When you're responsible for supervising students, make sure you understand the expectations of both the nursing school and the clinical facilities where your students will be placed. Find out also what liability coverage is already in place for students' actions. The legal standard of care for what a reasonably prudent clinical instructor would do under the circumstances is helpful to determine if you'd be liable for harm caused by one of your students.

 

Forearmed with this knowledge, you needn't let the possibility of liability limit your career options if you have the education and experience to supervise and model safe nursing practice. Good luck.

 

Role boundaries

Who's calling the shots?

An LPN who works part-time in our unit is enrolled in a baccalaureate nursing program. On one of his student clinical days, he encountered a patient he normally cares for as an LPN. When she complained of pain, he checked her medication administration record (MAR) and saw that she could have a dose of her p.r.n. opioid analgesic. He prepared, administered, and documented the prescribed dose and signed off as an LPN. He didn't tell his instructor. A nurse who knew that he wasn't working as an LPN that day noticed the irregularity in the patient's medical record. Could this person be in legal hot water for signing off as "LPN"?-r.p., ariz.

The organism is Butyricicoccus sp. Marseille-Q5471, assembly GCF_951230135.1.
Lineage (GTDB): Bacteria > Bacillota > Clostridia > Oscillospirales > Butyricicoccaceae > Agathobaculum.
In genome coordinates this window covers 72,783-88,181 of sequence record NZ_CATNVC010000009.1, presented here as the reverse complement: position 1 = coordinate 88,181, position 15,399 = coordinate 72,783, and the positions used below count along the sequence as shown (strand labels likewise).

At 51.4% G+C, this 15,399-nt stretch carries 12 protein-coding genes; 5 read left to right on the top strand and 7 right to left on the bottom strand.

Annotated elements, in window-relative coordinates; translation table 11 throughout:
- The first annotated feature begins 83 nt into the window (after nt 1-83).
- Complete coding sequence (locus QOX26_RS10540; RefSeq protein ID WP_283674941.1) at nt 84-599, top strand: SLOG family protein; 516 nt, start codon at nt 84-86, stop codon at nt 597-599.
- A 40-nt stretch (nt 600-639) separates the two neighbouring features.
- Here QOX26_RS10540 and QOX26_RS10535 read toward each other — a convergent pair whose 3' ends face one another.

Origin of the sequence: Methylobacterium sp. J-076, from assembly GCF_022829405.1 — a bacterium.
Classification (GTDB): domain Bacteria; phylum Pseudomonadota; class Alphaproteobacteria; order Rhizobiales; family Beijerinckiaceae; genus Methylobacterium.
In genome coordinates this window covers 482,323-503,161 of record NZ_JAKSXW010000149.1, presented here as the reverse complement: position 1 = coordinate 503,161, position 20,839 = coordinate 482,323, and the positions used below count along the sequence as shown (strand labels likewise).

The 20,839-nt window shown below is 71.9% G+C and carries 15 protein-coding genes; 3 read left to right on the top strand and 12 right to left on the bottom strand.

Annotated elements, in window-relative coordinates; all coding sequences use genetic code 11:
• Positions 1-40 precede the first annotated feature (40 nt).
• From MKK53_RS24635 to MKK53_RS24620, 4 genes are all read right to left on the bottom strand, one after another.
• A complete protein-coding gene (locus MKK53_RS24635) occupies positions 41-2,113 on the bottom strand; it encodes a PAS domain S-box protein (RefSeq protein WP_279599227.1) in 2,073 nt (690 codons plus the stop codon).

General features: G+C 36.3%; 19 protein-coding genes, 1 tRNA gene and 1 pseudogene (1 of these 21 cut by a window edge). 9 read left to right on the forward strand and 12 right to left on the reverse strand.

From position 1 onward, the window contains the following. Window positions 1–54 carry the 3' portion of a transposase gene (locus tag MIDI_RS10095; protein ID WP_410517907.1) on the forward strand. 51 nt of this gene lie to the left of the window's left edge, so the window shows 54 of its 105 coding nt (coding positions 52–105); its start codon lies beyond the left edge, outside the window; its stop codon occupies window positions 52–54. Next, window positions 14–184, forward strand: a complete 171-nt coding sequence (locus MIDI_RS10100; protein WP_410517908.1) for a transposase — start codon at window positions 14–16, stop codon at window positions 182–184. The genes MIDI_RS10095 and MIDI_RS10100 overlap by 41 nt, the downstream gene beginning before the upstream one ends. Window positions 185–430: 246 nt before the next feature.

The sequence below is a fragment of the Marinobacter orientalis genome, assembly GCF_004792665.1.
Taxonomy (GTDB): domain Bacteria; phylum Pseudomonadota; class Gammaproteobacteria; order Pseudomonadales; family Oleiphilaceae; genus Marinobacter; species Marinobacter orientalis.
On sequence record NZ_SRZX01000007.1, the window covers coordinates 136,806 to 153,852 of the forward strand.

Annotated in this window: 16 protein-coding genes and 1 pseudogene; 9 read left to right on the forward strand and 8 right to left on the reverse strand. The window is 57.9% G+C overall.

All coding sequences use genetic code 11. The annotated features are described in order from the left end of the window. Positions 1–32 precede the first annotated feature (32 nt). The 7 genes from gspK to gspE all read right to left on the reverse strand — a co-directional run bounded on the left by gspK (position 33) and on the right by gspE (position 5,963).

Whether this person was acting as a student or an LPN, he took quite a risk-both with the patient's safety and his own career. He was working in his role as an RN learner, not an assigned caregiver, when he administered the opioid to the patient. As a student, he wouldn't have been given permission to proceed; as an LPN, he shouldn't have provided care to a patient when he wasn't on duty.

 

What if the patient' assigned nurse had already administered the medication but hadn't yet documented it in the MAR? The patient would have received an overdose. What he should have done was to report his assessment to the patient's assigned nurse.

 

Your colleague's nurse-manager and his clinical instructor should investigate what happened and get his side of the story. They may then be able to use this situation as an educational opportunity. However, because he accessed opioids without permission and showed poor judgment, he's at risk for losing his job.